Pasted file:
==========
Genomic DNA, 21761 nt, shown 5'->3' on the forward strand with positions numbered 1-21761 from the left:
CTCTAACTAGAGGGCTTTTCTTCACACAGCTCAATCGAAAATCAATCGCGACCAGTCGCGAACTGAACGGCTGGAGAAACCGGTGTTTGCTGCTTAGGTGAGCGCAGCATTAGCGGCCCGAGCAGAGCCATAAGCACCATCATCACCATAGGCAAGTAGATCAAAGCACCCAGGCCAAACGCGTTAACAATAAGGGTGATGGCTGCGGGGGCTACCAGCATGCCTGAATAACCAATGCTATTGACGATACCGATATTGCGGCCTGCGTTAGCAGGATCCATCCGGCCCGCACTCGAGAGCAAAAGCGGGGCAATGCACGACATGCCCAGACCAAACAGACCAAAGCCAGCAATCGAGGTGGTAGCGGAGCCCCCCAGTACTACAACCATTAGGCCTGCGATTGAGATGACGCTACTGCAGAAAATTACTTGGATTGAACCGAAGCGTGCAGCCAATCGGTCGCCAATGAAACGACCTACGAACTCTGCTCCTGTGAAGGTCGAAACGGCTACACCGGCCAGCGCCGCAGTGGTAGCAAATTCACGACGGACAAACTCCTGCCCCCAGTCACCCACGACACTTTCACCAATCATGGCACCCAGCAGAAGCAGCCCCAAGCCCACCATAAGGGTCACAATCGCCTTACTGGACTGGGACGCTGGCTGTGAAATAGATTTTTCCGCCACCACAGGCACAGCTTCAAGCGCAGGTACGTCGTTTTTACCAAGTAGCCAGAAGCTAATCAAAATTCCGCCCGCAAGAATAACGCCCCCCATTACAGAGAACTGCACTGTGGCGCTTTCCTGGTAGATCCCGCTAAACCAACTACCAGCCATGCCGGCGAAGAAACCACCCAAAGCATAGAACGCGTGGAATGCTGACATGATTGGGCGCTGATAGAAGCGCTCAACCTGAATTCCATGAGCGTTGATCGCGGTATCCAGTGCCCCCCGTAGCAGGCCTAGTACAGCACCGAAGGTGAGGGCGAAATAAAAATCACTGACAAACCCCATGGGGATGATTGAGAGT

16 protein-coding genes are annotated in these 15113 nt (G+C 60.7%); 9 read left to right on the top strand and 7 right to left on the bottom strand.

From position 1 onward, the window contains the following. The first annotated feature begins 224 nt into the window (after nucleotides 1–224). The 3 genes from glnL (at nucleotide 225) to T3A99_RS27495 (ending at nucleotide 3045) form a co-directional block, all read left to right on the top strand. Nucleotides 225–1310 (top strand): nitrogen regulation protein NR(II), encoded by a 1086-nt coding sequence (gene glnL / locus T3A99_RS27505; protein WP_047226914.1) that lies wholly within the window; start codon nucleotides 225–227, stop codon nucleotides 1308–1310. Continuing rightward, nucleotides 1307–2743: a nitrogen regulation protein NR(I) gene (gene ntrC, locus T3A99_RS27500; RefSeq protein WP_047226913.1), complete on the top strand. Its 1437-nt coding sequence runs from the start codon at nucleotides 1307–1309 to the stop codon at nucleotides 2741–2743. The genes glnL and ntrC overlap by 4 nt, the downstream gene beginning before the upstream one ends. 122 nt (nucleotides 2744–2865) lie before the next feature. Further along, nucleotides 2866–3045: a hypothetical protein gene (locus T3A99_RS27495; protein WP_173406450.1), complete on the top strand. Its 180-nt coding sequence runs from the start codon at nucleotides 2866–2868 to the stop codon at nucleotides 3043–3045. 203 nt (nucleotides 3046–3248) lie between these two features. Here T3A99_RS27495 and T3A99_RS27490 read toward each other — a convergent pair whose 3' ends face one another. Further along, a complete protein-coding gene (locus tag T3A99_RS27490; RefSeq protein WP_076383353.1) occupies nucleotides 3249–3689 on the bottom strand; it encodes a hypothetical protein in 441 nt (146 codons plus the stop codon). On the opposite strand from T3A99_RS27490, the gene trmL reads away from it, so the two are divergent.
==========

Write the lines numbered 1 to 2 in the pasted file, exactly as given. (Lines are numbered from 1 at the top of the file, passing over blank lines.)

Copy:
Genomic DNA, 21761 nt, shown 5'->3' on the forward strand with positions numbered 1-21761 from the left:
CTCTAACTAGAGGGCTTTTCTTCACACAGCTCAATCGAAAATCAATCGCGACCAGTCGCGAACTGAACGGCTGGAGAAACCGGTGTTTGCTGCTTAGGTGAGCGCAGCATTAGCGGCCCGAGCAGAGCCATAAGCACCATCATCACCATAGGCAAGTAGATCAAAGCACCCAGGCCAAACGCGTTAACAATAAGGGTGATGGCTGCGGGGGCTACCAGCATGCCTGAATAACCAATGCTATTGACGATACCGATATTGCGGCCTGCGTTAGCAGGATCCATCCGGCCCGCACTCGAGAGCAAAAGCGGGGCAATGCACGACATGCCCAGACCAAACAGACCAAAGCCAGCAATCGAGGTGGTAGCGGAGCCCCCCAGTACTACAACCATTAGGCCTGCGATTGAGATGACGCTACTGCAGAAAATTACTTGGATTGAACCGAAGCGTGCAGCCAATCGGTCGCCAATGAAACGACCTACGAACTCTGCTCCTGTGAAGGTCGAAACGGCTACACCGGCCAGCGCCGCAGTGGTAGCAAATTCACGACGGACAAACTCCTGCCCCCAGTCACCCACGACACTTTCACCAATCATGGCACCCAGCAGAAGCAGCCCCAAGCCCACCATAAGGGTCACAATCGCCTTACTGGACTGGGACGCTGGCTGTGAAATAGATTTTTCCGCCACCACAGGCACAGCTTCAAGCGCAGGTACGTCGTTTTTACCAAGTAGCCAGAAGCTAATCAAAATTCCGCCCGCAAGAATAACGCCCCCCATTACAGAGAACTGCACTGTGGCGCTTTCCTGGTAGATCCCGCTAAACCAACTACCAGCCATGCCGGCGAAGAAACCACCCAAAGCATAGAACGCGTGGAATGCTGACATGATTGGGCGCTGATAGAAGCGCTCAACCTGAATTCCATGAGCGTTGATCGCGGTATCCAGTGCCCCCCGTAGCAGGCCTAGTACAGCACCGAAGGTGAGGGCGAAATAAAAATCACTGACAAACCCCATGGGGATGATTGAGAGT